Richard R. Renner joined the firm in May 2013 and became a Partner in October 2015. He has more than 30 years’ experience representing employees in a wide range of civil rights and whistleblower cases. He has particular experience in using litigation to advance the rights of employees, consumers and immigrants.
Mr. Renner is a 1978 graduate of the Massachusetts Institute of Technology, and a 1981 graduate of New York University Law School. While in law school, he volunteered to represent claimants through the Unemployment Action Center. As the principal of Tate & Renner in Dover, Ohio, he represented environmental whistleblowers, victims of wage theft, consumers and immigrants.
He served as Co-Chair of the Whistleblower Committee of the National Employment Lawyers Association (NELA), and twice won election to NELA’s Executive Board. He served as Legal Director of the National Whistleblowers Center.
Mr. Renner has undertaken advocacy with the U.S. Department of Labor, submitting numerous official regulatory comments on how the Department can improve its program to protect whistleblowers. He testified to the Department’s Whistleblower Protection Program Advisory Committee (WPAC) meetings in January, 2013, and March, 2014.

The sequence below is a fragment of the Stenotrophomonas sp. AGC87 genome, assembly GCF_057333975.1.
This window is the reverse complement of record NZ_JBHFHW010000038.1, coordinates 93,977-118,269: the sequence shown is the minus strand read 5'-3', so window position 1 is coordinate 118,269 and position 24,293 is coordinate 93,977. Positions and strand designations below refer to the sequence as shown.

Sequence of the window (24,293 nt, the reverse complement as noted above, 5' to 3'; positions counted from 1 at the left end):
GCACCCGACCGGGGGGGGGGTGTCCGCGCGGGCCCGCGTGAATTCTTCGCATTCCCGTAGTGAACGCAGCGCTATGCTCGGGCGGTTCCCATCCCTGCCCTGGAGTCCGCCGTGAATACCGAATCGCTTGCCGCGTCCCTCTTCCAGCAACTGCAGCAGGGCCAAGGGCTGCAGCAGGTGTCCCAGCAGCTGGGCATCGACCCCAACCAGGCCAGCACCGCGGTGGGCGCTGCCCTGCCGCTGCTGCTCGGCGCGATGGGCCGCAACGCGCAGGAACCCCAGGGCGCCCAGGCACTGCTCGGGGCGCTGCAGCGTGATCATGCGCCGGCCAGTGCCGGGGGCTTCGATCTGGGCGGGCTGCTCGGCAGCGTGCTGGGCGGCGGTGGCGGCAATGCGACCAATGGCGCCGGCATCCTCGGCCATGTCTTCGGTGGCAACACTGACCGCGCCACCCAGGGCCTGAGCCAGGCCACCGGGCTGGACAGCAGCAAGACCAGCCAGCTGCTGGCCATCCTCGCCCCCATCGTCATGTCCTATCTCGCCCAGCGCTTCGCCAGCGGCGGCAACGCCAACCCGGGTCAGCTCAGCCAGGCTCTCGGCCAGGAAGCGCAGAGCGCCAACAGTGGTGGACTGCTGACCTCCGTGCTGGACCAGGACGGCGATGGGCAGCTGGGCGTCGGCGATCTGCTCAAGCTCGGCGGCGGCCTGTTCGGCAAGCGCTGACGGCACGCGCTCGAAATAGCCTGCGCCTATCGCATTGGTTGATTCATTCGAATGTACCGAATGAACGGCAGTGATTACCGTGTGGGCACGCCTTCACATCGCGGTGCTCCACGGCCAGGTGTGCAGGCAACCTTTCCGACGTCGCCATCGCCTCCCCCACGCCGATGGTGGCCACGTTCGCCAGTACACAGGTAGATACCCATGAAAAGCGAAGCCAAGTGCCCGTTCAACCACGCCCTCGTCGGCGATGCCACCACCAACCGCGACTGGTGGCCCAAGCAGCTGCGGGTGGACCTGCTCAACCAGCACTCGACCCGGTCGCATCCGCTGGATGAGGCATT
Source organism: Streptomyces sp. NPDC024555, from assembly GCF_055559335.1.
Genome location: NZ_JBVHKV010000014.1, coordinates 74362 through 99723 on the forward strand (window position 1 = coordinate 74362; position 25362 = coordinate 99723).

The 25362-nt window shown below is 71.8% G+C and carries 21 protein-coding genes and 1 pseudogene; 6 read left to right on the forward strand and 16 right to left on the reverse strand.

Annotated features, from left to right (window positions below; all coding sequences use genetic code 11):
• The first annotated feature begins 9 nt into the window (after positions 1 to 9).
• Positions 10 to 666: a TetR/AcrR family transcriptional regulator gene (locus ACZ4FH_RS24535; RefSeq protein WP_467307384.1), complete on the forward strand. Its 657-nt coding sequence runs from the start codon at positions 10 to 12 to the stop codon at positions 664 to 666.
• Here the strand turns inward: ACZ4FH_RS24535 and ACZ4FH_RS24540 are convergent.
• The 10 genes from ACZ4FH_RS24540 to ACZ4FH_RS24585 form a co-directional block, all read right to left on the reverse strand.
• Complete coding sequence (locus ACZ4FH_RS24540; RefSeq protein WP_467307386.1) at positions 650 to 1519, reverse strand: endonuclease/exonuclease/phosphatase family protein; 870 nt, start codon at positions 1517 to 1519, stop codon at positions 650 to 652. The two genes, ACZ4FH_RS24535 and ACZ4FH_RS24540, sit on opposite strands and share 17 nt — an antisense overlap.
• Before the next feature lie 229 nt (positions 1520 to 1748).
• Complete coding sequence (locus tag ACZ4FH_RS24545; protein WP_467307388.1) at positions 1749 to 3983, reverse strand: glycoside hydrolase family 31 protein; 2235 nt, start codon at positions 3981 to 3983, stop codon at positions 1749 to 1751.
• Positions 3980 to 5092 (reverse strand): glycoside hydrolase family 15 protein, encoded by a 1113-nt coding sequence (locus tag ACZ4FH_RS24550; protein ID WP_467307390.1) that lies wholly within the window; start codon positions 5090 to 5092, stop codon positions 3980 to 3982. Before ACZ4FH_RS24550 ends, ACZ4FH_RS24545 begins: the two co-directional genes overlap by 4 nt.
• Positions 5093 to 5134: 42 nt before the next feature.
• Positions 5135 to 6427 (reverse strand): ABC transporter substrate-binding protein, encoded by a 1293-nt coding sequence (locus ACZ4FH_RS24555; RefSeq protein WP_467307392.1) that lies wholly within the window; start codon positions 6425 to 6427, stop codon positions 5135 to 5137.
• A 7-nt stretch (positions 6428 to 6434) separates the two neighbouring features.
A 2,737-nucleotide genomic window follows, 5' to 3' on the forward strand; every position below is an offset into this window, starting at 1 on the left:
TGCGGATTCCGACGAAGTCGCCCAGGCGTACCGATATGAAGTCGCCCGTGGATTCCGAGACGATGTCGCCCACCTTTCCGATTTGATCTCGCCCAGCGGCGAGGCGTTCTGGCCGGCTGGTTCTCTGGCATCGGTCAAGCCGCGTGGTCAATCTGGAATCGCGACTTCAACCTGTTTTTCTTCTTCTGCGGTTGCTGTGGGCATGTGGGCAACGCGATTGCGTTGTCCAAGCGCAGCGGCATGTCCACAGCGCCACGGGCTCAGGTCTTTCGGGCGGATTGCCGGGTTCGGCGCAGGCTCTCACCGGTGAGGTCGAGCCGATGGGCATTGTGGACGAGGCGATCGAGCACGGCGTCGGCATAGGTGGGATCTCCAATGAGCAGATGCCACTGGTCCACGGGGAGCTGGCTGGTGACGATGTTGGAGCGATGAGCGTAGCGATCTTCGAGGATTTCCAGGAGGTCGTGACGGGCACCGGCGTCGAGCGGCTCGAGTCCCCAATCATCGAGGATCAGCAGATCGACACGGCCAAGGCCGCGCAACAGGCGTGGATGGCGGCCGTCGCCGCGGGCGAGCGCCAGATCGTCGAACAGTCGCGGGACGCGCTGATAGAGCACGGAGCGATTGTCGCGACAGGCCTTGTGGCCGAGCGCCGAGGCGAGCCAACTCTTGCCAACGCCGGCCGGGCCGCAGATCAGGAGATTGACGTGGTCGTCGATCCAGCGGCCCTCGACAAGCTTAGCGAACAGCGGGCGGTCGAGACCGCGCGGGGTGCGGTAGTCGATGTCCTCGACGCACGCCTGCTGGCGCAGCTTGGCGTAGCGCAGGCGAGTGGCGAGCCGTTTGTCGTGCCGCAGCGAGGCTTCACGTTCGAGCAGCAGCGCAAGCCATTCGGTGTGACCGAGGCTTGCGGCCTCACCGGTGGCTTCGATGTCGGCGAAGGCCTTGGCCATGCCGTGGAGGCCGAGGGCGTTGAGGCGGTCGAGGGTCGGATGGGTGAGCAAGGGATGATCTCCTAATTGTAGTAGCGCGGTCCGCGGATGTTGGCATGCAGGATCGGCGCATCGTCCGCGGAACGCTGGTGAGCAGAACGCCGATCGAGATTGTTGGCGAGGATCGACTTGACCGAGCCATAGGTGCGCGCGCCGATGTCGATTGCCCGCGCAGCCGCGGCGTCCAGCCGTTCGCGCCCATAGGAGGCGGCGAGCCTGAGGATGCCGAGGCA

The Department acknowledged his comments as the impetus for improvements in the Department’s final regulations. He has written a series of amicus briefs addressing the scope of protection and procedural rights of corporate fraud whistleblowers under the Sarbanes-Oxley Act (SOX).
He co-wrote the only amicus brief asking the Supreme Court to accept the case of Lawson v. FMR LLC, 134 S. Ct. 1158 (2014). The Supreme Court accepted the case. Mr. Renner then co-wrote the amicus brief of the National Employment Lawyers Association and the Government Accountability Project on the merits. On March 4, 2014, the Supreme Court issued a landmark decision establishing that SOX protects the employees of the contractors of public companies.
Mr. Renner was the lead author of an amicus brief in Foster v. Univ. of Md.-Eastern Shore, 787 F. 3d 243 (4th Cir 2015). Filed on behalf of the Metropolitan Washington Employment Lawyers Association (MWELA), the brief successfully argued that traditional methods of proving retaliation still apply after the Supreme Court’s decision in University of Texas Southwestern Medical Center v. Nassar, 133 S.Ct. 2517 (2013).
Rate : $$$